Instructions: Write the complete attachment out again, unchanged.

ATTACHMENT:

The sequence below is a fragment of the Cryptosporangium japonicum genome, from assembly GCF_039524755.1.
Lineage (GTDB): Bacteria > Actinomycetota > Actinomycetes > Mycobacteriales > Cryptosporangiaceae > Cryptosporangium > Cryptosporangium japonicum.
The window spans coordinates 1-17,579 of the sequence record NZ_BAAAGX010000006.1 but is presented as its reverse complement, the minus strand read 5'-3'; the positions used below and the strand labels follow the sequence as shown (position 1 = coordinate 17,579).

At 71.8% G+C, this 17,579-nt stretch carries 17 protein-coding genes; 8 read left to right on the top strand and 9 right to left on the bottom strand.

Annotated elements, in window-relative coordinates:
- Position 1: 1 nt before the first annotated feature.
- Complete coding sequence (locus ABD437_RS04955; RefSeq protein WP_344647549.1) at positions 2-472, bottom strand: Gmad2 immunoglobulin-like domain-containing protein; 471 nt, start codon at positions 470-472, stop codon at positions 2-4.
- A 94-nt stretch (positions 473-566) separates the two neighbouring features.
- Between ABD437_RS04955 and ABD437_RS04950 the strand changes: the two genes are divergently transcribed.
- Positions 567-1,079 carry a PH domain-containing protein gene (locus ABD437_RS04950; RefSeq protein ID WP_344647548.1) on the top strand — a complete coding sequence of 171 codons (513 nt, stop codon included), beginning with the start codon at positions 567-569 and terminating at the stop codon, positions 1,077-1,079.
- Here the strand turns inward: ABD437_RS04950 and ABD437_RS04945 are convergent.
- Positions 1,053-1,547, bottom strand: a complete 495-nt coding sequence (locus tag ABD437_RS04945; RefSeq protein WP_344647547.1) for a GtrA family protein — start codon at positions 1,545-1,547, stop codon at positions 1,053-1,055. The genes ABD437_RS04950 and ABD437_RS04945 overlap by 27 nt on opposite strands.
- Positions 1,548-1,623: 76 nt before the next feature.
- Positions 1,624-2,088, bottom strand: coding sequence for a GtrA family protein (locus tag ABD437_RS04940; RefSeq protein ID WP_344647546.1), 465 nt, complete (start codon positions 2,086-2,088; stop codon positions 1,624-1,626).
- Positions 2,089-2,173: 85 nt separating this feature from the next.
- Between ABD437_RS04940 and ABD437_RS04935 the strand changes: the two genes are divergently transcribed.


The sequence below is a fragment of the Cryptosporangium japonicum genome, from assembly GCF_039524755.1.
Lineage (GTDB): Bacteria > Actinomycetota > Actinomycetes > Mycobacteriales > Cryptosporangiaceae > Cryptosporangium > Cryptosporangium japonicum.
The window spans coordinates 1-17,579 of the sequence record NZ_BAAAGX010000006.1 but is presented as its reverse complement, the minus strand read 5'-3'; the positions used below and the strand labels follow the sequence as shown (position 1 = coordinate 17,579).

At 71.8% G+C, this 17,579-nt stretch carries 17 protein-coding genes; 8 read left to right on the top strand and 9 right to left on the bottom strand.

Annotated elements, in window-relative coordinates:
- Position 1: 1 nt before the first annotated feature.
- Complete coding sequence (locus ABD437_RS04955; RefSeq protein WP_344647549.1) at positions 2-472, bottom strand: Gmad2 immunoglobulin-like domain-containing protein; 471 nt, start codon at positions 470-472, stop codon at positions 2-4.
- A 94-nt stretch (positions 473-566) separates the two neighbouring features.
- Between ABD437_RS04955 and ABD437_RS04950 the strand changes: the two genes are divergently transcribed.
- Positions 567-1,079 carry a PH domain-containing protein gene (locus ABD437_RS04950; RefSeq protein ID WP_344647548.1) on the top strand — a complete coding sequence of 171 codons (513 nt, stop codon included), beginning with the start codon at positions 567-569 and terminating at the stop codon, positions 1,077-1,079.
- Here the strand turns inward: ABD437_RS04950 and ABD437_RS04945 are convergent.
- Positions 1,053-1,547, bottom strand: a complete 495-nt coding sequence (locus tag ABD437_RS04945; RefSeq protein WP_344647547.1) for a GtrA family protein — start codon at positions 1,545-1,547, stop codon at positions 1,053-1,055. The genes ABD437_RS04950 and ABD437_RS04945 overlap by 27 nt on opposite strands.
- Positions 1,548-1,623: 76 nt before the next feature.
- Positions 1,624-2,088, bottom strand: coding sequence for a GtrA family protein (locus tag ABD437_RS04940; RefSeq protein ID WP_344647546.1), 465 nt, complete (start codon positions 2,086-2,088; stop codon positions 1,624-1,626).
- Positions 2,089-2,173: 85 nt separating this feature from the next.
- Between ABD437_RS04940 and ABD437_RS04935 the strand changes: the two genes are divergently transcribed.